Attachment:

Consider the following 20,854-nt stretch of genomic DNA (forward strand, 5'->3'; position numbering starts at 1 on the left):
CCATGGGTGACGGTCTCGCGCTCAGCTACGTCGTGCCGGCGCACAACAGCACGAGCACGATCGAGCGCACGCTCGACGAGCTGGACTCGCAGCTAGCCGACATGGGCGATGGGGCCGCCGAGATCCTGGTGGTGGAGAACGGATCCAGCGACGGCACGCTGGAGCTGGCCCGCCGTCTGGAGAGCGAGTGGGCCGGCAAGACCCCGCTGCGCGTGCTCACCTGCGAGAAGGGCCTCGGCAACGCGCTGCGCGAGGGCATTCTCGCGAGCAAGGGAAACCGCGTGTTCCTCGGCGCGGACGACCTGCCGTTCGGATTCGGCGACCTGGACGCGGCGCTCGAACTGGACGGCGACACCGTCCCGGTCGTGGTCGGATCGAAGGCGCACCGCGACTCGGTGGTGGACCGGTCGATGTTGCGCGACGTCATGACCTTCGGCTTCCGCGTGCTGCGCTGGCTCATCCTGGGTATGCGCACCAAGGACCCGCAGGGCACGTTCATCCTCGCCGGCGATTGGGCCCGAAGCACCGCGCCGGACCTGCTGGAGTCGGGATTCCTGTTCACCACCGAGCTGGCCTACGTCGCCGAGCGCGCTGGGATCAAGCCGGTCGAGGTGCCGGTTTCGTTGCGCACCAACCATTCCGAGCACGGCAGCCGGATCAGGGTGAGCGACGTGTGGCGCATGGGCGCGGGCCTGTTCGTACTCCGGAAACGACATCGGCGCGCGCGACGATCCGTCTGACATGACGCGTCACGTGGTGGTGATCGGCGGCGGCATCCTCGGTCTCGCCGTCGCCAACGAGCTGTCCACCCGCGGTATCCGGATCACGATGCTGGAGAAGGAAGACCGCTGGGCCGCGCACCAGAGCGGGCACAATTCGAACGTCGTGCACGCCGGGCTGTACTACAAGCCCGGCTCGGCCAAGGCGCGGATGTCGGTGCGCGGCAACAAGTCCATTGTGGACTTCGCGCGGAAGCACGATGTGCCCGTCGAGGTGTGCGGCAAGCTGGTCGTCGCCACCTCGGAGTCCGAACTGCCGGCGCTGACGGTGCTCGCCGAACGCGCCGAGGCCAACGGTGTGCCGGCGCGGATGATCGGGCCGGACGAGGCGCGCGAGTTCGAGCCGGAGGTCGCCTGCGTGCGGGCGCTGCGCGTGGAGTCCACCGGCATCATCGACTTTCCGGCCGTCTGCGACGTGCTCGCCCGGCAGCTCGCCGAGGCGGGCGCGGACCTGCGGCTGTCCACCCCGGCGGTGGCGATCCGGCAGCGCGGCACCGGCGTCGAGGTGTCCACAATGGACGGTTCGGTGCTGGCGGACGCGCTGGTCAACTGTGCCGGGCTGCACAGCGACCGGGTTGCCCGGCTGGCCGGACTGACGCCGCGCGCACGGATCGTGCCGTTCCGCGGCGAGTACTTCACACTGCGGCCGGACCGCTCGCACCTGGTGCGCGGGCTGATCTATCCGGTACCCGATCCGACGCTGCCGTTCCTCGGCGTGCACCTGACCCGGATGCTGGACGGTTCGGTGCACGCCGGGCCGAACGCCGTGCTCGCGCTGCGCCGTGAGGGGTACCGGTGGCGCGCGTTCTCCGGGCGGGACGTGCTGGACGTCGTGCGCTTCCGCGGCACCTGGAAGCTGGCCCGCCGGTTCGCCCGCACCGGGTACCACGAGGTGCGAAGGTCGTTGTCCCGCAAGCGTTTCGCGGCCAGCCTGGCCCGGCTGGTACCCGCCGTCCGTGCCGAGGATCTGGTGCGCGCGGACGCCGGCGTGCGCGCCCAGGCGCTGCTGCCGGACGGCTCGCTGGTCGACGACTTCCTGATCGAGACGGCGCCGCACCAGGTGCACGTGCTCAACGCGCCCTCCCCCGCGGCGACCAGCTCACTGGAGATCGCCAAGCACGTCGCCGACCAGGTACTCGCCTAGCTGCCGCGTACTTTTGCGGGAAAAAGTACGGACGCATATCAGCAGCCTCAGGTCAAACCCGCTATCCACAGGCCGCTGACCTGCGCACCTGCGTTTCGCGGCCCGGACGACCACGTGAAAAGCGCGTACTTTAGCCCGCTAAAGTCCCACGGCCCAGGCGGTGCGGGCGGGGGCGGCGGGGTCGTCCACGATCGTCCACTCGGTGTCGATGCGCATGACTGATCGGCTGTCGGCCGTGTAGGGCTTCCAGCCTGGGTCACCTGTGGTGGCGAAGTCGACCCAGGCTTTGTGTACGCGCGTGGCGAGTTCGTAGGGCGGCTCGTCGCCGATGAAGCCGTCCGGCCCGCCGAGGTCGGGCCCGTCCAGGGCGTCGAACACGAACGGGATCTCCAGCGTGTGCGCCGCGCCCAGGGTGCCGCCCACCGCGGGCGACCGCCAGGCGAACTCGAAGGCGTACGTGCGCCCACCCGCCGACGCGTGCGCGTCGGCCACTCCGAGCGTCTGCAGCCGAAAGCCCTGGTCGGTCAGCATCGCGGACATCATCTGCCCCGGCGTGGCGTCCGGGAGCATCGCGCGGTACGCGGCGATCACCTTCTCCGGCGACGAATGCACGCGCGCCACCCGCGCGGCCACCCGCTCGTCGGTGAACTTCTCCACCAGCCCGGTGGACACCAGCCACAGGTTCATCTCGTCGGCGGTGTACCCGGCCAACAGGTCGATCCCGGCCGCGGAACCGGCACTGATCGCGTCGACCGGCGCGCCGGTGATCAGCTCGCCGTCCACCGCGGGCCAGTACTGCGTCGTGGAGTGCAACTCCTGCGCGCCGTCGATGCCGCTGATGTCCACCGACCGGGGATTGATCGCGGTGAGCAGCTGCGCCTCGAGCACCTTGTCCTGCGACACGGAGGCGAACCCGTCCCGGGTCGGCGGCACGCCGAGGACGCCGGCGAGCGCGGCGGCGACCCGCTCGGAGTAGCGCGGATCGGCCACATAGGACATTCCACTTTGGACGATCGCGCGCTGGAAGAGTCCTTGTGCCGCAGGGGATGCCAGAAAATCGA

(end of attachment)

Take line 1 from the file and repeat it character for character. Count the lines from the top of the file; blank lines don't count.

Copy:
Consider the following 20,854-nt stretch of genomic DNA (forward strand, 5'->3'; position numbering starts at 1 on the left):